What is Pickleball?
Here at The Tennis Bros, we like to explore other racket sports aside from tennis. Whilst tennis is what we live and breathe, we appreciate there are other sports out there that may take your fancy and can be used to improve your game on the court.
One of the new kids on the block is Pickleball. Whilst it may have a funny sounding name, pickleball has become a widely played sport across the world in recent years and is a fun and accessible way to get into racket sports. Now, you may be wondering, what is pickleball? Well, let us explain!
Where did Pickleball Come From?
Pickleball was first conceived back in 1965 in Washington. It is actually more similar to other paddle sports than traditional racket sports like tennis, badminton or squash, so is a little more accessible to beginner players.
Pickleball was invented as a children’s backyard game that looked to make use of small court spaces and light weight balls.
Where a tennis court or a squash court typically need a lot of space, time and money to build, a pickleball court is actually the same size as a badminton court!
The story goes that former congressman Joel Pritchard wanted to play badminton with his family after a round of golf with his buddies, but was unable to find a shuttlecock.
They then improvised by using a wiffle ball (a small, hollow plastic ball with holes in it) instead. Since the wiffle ball would clearly not fly as easily as a shuttlecock, they then decided to lower the net to the height of a tennis net and fashioned a couple of plywood bats.
This is the moment that pickleball was born!
The first pickleball company was actually started by Barney McCallum, one of Joel Pritchard’s good friends (who was present at the inception of the game). McCallum created the first wooden pickleball paddles and the company ‘Pickle-ball inc.’ is still operational today.
Pickle-ball inc grew exponentially and distributed kits around the U.S. and from the 1970s onwards, pickleball has been growing in popularity!
The versatile nature of the sport means you can effectively use any existing badminton court set up at your local park or sports centre and use a net at the same height of a tennis net rather than the traditional tall net used for badminton.
Therefore, pickleball is clearly a very accessible sport that can be picked up by anyone that may want to get into some of the more well known racket sports.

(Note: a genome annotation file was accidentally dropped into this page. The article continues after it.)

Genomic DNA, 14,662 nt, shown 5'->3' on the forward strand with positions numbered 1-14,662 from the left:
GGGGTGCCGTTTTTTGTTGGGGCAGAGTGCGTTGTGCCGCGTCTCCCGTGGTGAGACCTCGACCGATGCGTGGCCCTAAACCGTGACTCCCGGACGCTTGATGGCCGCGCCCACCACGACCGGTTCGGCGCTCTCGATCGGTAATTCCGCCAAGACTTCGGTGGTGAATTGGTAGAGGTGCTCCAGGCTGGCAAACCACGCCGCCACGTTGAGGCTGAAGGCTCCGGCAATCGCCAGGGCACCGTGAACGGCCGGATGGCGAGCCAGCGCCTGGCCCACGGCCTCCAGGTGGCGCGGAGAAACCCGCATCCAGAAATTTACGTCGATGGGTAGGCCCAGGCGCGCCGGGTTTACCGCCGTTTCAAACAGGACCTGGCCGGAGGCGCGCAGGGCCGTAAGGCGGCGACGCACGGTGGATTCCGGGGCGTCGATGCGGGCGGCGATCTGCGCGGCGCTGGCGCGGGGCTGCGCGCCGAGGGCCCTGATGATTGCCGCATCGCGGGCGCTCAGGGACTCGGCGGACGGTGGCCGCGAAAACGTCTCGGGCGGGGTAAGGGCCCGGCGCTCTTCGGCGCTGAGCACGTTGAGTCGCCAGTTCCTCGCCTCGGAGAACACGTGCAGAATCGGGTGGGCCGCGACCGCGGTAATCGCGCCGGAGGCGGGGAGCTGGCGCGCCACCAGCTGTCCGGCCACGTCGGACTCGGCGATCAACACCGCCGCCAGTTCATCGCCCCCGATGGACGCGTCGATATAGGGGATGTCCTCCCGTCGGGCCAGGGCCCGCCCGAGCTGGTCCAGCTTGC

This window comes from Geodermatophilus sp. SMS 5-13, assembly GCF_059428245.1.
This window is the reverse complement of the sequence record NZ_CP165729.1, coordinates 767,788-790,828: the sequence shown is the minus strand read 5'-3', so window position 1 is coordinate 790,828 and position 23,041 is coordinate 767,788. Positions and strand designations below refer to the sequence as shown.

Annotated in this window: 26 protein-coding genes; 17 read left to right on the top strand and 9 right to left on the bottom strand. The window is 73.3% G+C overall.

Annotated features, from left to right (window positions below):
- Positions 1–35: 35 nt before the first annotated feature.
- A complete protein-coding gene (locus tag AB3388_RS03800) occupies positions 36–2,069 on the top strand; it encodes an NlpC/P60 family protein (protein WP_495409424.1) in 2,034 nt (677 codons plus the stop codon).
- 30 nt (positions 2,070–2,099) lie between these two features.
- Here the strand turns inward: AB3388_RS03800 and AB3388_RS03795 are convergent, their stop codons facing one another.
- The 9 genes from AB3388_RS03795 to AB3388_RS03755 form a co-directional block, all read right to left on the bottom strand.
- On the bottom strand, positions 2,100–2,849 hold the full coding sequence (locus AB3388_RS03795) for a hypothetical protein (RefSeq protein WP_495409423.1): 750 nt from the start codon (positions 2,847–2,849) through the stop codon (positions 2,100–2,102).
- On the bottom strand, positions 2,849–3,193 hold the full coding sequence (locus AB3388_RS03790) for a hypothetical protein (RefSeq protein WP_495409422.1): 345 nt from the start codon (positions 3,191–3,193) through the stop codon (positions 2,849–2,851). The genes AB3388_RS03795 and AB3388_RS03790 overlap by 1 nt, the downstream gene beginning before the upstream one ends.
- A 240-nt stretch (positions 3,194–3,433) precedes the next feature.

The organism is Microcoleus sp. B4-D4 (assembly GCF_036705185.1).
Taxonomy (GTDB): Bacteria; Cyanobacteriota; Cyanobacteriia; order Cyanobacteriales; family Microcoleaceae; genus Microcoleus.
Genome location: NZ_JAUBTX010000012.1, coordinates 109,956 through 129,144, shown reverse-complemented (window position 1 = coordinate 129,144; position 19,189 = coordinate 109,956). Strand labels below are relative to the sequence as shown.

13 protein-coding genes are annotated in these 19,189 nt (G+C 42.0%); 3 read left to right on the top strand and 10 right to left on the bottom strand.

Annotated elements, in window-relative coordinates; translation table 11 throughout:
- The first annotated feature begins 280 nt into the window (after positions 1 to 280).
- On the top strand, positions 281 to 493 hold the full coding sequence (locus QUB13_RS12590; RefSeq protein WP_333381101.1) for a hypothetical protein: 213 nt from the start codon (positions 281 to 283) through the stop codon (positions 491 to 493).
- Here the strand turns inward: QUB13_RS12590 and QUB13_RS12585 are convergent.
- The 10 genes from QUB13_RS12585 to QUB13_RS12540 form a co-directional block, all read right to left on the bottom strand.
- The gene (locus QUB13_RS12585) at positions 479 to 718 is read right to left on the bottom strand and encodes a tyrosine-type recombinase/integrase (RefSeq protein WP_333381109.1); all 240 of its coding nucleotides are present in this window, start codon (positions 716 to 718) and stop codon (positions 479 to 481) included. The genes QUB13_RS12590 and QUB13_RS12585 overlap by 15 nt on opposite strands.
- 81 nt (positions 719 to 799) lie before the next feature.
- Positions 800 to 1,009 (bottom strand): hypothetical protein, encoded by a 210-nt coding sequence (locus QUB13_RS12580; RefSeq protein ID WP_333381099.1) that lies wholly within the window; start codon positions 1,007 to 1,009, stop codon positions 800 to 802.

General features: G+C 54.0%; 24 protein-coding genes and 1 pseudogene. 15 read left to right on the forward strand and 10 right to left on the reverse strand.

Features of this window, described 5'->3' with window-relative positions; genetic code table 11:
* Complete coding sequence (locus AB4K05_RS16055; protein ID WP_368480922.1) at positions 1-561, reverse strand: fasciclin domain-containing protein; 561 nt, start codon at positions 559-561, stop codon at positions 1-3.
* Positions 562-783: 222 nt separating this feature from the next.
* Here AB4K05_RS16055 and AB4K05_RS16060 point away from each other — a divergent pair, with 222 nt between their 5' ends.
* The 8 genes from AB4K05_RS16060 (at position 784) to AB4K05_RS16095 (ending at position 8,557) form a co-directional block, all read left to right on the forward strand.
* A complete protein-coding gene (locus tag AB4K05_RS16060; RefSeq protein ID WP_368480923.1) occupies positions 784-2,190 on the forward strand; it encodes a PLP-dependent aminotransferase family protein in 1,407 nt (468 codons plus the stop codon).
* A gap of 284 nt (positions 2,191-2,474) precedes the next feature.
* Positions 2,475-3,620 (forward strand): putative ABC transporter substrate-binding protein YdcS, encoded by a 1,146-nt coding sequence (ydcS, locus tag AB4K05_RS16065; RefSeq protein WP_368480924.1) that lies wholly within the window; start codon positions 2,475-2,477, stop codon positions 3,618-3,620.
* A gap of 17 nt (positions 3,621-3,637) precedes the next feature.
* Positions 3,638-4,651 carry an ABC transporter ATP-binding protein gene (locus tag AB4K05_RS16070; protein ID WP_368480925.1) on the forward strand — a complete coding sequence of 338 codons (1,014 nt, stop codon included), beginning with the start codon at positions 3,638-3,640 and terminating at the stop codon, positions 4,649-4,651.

Pickleball really combines a range of different racket based sports to make a fun and easy to play game that can be enjoyed by anyone, anywhere!
Pickleball has come a long way from its humble beginnings. It is now governed by the International Federation of Pickleball and is one of the fastest growing sports in the U.S. today!
Why is Pickleball called Pickleball?
As we have mentioned, Pickleball has very humble beginnings. First thought up in a congressman’s back garden, it is a relatively new sport compared to a lot of the more traditional racket sports out there.
But, one of the most unique things about pickleball is the name! It is sometimes not taken seriously by people looking to get into a new racket based activity simply for this reason. But, the pickleball name does have an origin story.
Joan Pritchard, wife of the founder of pickleball Joel Pritchard, claimed that the game reminded her of a pickle boat. Now, you may be wondering how on earth a racket sport has anything to do with rowing, but bear with us…
So, a pickle boat refers to a rowing crew made up of members that are effectively “thrown together”. These boats would generally hang at the back of the rowing pack and be the designated fishing vessels.
The ‘pickle’ term comes from the fact that these rowers would catch herring and pickle them. It is these randomly assorted team members that Mrs Pritchard is referring to when she says her husband’s game reminds her of a pickle boat.
The thrown together nature of the game, borrowing rules, court dimensions and tactics from various racket sports means the name of pickleball actually kind of makes sense!
Is Pickleball Popular?
The short answer is, yes! Despite it being a relatively new sport in the grand scheme of things, pickleball is growing in popularity not only in the U.S. but all over the world!
There are now 37 countries that are members of the International Federation of Pickleball and the sport is currently played by an estimated 4.1 million people worldwide.
One of the main selling points of pickleball is how easy it is to play. It combines some of the most appealing elements of sports like badminton, tennis and paddle ball to make an easy to access sport that anyone can pick up.
From a cost perspective it is also an attractive proposition for local sports centres, YMCAs, schools and colleges.
Since pickleball courts are the same size as badminton courts, the sport can be played on existing court space, bringing in a new stream of revenue and a new customer base to existing facilities. You can also play pickleball on one quarter of a tennis court outside.
From 2020 to 2021, pickleball participation grew by 21.3% in the U.S. alone, making it one of the fastest growing sports out there!
How to Play Pickleball
As we have mentioned, pickleball combines most other racket sports to make for an accessible, fun and competitive experience. But, you may be wondering how pickleball is actually played?